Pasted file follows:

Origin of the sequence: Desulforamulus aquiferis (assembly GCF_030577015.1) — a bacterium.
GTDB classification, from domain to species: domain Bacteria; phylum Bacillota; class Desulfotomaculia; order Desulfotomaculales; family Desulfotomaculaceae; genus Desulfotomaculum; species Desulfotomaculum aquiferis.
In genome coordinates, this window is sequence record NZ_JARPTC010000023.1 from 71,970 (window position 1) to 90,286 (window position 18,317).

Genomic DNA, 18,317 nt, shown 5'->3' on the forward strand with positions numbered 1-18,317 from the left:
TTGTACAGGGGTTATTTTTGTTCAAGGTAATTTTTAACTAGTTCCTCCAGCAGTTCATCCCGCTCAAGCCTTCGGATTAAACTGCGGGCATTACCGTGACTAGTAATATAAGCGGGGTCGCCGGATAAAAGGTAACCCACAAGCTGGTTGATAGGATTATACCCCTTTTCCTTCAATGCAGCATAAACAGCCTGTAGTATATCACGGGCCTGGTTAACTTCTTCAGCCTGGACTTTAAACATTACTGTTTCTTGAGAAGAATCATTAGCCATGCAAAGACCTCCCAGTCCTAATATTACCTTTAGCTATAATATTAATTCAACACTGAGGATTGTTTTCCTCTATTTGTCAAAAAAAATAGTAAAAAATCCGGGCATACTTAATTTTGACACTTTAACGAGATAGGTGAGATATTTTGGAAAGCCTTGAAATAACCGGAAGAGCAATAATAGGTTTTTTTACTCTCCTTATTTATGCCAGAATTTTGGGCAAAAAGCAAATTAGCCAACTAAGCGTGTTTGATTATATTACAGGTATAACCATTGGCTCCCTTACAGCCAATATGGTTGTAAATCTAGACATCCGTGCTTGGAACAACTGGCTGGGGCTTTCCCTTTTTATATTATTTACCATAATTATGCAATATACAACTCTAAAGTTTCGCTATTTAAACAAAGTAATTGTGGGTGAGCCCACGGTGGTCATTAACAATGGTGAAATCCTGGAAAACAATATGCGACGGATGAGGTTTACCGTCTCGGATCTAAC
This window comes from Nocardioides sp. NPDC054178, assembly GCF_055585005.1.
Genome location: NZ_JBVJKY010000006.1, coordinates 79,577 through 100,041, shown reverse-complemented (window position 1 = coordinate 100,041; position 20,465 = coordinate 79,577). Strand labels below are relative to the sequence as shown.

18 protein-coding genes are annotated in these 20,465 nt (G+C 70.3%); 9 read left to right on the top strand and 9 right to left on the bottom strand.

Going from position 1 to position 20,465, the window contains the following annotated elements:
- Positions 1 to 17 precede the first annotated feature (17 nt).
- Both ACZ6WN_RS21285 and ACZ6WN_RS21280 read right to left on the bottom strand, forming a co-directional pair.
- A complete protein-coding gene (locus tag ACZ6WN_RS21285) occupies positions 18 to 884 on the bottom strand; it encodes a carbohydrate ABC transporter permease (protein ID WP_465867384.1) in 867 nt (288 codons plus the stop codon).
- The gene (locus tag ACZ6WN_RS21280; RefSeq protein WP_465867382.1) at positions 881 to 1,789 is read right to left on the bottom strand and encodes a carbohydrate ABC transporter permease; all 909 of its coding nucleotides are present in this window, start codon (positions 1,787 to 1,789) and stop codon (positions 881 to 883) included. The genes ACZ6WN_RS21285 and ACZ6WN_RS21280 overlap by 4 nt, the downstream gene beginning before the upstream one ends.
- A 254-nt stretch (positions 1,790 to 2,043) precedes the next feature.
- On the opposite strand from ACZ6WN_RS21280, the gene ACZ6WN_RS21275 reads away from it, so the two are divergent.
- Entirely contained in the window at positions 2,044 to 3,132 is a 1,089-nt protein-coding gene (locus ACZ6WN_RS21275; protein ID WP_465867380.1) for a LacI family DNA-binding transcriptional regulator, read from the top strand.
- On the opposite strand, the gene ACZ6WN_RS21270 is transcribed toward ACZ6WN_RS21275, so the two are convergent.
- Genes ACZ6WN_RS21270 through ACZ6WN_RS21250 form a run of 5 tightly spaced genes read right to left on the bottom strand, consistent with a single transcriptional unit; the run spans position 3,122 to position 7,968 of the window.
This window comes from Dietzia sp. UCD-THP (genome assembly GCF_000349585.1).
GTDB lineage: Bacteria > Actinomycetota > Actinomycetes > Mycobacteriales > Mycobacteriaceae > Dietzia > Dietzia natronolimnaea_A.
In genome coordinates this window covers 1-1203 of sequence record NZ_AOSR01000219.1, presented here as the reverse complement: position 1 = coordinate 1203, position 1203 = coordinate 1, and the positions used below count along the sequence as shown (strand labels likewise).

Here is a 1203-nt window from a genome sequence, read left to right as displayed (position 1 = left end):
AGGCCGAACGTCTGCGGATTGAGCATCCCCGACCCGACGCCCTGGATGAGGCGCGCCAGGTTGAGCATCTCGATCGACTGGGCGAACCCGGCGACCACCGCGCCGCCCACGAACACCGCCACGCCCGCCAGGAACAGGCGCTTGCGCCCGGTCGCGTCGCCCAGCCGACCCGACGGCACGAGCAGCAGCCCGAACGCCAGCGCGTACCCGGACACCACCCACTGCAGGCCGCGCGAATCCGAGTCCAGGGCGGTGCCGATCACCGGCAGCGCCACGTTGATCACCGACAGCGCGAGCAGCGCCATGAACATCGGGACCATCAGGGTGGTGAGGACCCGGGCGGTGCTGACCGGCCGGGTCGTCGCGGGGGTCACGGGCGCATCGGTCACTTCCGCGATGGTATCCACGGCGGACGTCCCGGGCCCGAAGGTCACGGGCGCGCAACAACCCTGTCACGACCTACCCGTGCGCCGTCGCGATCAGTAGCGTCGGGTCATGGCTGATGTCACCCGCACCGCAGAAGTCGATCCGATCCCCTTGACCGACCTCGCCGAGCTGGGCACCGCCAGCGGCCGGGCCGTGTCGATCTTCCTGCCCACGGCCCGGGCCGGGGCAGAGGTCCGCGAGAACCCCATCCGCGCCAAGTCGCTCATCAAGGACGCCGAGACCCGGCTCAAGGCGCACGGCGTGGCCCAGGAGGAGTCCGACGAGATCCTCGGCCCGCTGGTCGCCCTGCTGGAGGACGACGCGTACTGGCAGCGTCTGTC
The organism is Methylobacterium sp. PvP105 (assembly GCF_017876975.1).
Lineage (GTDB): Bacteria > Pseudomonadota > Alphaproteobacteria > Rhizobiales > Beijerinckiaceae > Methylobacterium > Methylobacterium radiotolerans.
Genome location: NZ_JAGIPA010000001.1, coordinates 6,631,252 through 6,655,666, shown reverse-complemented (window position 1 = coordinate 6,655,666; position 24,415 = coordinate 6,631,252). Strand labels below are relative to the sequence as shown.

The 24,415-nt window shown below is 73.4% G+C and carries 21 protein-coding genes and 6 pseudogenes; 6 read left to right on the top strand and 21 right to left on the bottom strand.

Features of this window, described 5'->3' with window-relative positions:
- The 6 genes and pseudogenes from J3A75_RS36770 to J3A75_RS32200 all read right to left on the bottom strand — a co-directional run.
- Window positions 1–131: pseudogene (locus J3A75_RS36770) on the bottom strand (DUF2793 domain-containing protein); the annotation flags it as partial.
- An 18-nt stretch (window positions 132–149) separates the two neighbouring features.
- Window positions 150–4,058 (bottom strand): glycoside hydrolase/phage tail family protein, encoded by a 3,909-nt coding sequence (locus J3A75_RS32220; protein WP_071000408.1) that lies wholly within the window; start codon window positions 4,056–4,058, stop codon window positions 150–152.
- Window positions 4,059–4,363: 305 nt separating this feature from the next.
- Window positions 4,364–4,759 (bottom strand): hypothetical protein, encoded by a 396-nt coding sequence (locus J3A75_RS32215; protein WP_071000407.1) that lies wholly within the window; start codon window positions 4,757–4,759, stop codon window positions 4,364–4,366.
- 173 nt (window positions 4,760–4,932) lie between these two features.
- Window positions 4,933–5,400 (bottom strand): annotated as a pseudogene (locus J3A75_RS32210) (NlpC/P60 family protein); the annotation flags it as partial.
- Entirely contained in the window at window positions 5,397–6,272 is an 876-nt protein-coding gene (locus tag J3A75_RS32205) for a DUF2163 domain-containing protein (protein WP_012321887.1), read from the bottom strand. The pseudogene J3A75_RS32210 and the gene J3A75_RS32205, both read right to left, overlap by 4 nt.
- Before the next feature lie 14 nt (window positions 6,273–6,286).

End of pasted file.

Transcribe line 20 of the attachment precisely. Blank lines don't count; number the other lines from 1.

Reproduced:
GTDB lineage: Bacteria > Actinomycetota > Actinomycetes > Mycobacteriales > Mycobacteriaceae > Dietzia > Dietzia natronolimnaea_A.